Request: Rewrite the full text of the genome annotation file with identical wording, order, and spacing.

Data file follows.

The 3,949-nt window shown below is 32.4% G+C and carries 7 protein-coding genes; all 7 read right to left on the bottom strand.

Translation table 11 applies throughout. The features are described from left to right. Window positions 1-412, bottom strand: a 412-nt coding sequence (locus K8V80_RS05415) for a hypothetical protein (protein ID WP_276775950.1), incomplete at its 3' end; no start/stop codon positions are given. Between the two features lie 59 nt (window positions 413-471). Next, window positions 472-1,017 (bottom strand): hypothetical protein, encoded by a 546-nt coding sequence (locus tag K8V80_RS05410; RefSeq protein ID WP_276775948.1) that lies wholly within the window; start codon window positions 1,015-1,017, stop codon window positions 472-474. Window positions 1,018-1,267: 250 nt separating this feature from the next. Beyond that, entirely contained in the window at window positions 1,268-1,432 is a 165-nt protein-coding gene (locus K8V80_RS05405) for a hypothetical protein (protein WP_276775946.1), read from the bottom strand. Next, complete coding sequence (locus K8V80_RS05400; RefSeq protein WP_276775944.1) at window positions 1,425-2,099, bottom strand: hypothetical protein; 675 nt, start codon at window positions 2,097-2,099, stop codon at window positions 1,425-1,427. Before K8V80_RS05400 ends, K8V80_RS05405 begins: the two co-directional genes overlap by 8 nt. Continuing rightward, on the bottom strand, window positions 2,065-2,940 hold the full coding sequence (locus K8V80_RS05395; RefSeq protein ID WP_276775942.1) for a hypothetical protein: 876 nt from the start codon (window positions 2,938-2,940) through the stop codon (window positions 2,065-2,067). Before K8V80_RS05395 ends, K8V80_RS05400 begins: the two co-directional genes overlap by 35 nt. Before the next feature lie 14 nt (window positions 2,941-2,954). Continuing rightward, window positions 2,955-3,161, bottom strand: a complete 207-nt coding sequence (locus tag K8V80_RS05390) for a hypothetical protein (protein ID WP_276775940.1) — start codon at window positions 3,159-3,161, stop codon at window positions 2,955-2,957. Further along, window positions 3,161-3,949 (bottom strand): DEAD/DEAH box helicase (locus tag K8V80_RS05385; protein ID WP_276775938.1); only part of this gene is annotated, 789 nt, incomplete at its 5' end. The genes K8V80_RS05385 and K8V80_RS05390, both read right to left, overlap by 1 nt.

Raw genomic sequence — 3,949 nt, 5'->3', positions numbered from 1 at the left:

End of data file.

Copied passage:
The 3,949-nt window shown below is 32.4% G+C and carries 7 protein-coding genes; all 7 read right to left on the bottom strand.

Translation table 11 applies throughout. The features are described from left to right. Window positions 1-412, bottom strand: a 412-nt coding sequence (locus K8V80_RS05415) for a hypothetical protein (protein ID WP_276775950.1), incomplete at its 3' end; no start/stop codon positions are given. Between the two features lie 59 nt (window positions 413-471). Next, window positions 472-1,017 (bottom strand): hypothetical protein, encoded by a 546-nt coding sequence (locus tag K8V80_RS05410; RefSeq protein ID WP_276775948.1) that lies wholly within the window; start codon window positions 1,015-1,017, stop codon window positions 472-474. Window positions 1,018-1,267: 250 nt separating this feature from the next. Beyond that, entirely contained in the window at window positions 1,268-1,432 is a 165-nt protein-coding gene (locus K8V80_RS05405) for a hypothetical protein (protein WP_276775946.1), read from the bottom strand. Next, complete coding sequence (locus K8V80_RS05400; RefSeq protein WP_276775944.1) at window positions 1,425-2,099, bottom strand: hypothetical protein; 675 nt, start codon at window positions 2,097-2,099, stop codon at window positions 1,425-1,427. Before K8V80_RS05400 ends, K8V80_RS05405 begins: the two co-directional genes overlap by 8 nt. Continuing rightward, on the bottom strand, window positions 2,065-2,940 hold the full coding sequence (locus K8V80_RS05395; RefSeq protein ID WP_276775942.1) for a hypothetical protein: 876 nt from the start codon (window positions 2,938-2,940) through the stop codon (window positions 2,065-2,067). Before K8V80_RS05395 ends, K8V80_RS05400 begins: the two co-directional genes overlap by 35 nt. Before the next feature lie 14 nt (window positions 2,941-2,954). Continuing rightward, window positions 2,955-3,161, bottom strand: a complete 207-nt coding sequence (locus tag K8V80_RS05390) for a hypothetical protein (protein ID WP_276775940.1) — start codon at window positions 3,159-3,161, stop codon at window positions 2,955-2,957. Further along, window positions 3,161-3,949 (bottom strand): DEAD/DEAH box helicase (locus tag K8V80_RS05385; protein ID WP_276775938.1); only part of this gene is annotated, 789 nt, incomplete at its 5' end. The genes K8V80_RS05385 and K8V80_RS05390, both read right to left, overlap by 1 nt.

Raw genomic sequence — 3,949 nt, 5'->3', positions numbered from 1 at the left: